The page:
2006, NR, 135 min. Directed by Michael Apted.
REVIEWED By Marjorie Baumgarten, Fri., Oct. 6, 2006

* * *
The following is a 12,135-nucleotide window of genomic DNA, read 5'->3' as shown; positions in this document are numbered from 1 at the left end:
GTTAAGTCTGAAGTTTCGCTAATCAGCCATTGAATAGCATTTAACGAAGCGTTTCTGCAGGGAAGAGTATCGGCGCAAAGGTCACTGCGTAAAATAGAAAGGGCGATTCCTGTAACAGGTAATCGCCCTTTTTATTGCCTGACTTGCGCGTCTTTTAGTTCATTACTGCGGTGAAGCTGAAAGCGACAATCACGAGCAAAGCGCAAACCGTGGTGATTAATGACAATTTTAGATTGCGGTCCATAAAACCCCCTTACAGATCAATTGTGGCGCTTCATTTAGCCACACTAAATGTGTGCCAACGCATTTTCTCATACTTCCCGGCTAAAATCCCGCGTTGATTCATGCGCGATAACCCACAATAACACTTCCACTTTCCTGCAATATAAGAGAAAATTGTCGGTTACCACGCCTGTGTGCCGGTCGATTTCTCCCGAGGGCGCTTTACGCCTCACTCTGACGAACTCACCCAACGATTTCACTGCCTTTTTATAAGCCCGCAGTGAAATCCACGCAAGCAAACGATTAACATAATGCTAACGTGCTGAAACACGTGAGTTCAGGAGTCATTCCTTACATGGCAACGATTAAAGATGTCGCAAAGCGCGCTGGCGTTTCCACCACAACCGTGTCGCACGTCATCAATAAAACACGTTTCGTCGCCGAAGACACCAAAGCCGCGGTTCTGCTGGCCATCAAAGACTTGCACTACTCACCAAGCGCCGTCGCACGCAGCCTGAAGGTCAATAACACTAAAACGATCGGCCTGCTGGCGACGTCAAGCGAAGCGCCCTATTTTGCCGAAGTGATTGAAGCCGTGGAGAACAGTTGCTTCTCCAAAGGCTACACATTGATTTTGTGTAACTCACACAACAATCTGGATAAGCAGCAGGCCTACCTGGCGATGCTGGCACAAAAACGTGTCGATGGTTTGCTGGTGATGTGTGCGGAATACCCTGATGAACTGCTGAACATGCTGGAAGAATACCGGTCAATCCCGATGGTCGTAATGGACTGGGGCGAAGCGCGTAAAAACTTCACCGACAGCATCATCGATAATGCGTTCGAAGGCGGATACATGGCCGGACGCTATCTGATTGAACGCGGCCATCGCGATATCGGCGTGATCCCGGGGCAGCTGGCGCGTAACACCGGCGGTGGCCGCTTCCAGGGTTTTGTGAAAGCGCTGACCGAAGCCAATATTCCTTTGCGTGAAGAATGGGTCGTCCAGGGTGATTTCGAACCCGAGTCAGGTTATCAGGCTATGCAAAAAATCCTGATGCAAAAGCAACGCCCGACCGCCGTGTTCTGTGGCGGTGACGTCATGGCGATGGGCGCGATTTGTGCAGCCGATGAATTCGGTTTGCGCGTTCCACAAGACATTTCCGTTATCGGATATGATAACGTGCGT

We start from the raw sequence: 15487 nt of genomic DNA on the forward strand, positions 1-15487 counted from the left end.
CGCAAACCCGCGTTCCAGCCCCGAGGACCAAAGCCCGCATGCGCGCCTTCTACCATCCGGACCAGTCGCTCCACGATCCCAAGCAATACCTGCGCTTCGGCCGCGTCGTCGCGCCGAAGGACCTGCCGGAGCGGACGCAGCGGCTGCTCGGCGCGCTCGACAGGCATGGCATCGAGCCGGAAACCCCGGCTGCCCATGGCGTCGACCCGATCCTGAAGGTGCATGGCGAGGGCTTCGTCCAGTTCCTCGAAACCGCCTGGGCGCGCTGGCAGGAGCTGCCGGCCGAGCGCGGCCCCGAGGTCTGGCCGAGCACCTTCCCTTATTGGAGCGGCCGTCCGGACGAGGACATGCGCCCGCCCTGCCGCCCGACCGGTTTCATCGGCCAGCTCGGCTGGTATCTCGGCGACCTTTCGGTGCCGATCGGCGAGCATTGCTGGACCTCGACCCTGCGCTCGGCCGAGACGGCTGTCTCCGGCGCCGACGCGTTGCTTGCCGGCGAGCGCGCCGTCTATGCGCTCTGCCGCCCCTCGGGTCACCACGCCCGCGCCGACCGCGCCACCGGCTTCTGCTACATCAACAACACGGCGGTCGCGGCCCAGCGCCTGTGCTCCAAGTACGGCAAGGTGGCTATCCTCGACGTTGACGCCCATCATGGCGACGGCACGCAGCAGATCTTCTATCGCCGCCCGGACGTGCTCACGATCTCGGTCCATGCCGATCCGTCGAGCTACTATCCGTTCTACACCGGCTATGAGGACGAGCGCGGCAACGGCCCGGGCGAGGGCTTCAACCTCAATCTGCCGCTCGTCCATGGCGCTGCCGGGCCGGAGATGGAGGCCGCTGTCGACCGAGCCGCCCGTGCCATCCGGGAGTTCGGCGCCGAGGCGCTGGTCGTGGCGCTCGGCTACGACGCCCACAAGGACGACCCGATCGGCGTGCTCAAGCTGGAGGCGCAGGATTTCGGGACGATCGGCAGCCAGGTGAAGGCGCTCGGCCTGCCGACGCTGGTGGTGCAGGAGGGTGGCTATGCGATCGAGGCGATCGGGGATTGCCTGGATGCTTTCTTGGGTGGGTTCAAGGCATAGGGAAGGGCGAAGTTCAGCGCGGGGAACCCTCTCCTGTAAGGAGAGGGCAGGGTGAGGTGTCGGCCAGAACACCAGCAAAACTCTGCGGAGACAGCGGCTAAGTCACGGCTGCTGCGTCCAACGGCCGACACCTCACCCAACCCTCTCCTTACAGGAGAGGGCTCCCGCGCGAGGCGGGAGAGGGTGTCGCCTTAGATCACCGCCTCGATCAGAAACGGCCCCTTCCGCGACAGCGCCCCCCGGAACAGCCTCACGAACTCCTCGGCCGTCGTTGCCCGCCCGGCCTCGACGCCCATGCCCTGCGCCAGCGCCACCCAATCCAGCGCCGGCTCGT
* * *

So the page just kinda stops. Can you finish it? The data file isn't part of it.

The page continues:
This world-famous British series is one of the great achievements of the cinema, one that reveals the potential of an observant camera plus the passage of time to capture reality. Begun 42 years ago in 1964, the UK-based World in Action team gathered a diverse group of 7-year-olds from all over England and asked them questions about their lives and thoughts regarding the future. The idea, which grew from the Jesuit saying "Give me a child until he is 7, and I will give you the man" was for Seven Up! to provide Britons with a sense of what life would be like in the year 2000 when these children were adults and reaching the height of their individual powers and societal contributions. Michael Apted, a crew member on the first film who has gone on to direct such Hollywood features as Coal Miner's Daughter and The World Is Not Enough, has continued the series, revisiting the same individuals every seven years, and consequently creating a living portrait of … growth, atrophy, life, humanity. The last couple of series' entries, which caught the subjects at ages 28 and 35, found them mostly to be their first grownup successes and disappointments and gave the films a more downbeat quality as they recounted a succession of marital difficulties, parental passings, and the like. Now approaching the half-century mark, the participants at 49 seem more reflective, as they address new topics such as grandchildren, second homes, and career changes. They are also questioned about their feelings about being ongoing participants in this project, and the answers may be surprising in this age of ubiquitous celebrity. Viewing 49 Up does not require familiarity with the whole series in order to be appreciated. Snippets of footage of each subject throughout the years are included as the film seems to flash forward and back through each life. Consistencies, changes, the permutations of the flesh – all are fodder for the camera's gaze. Life happens in front of your eyes: It's sometimes fascinating, boring, revelatory, tedious, and compelling, but the movie camera almost seems custom-made to capture its essence. The films draw no definitive conclusions about the sum of their parts, although the sociological attention to class distinctions in the early years has given way to more psychological focus on individual development. What the series means in the long run is anybody's guess; I just know I sleep better at night knowing it's out there. AFS@Dobie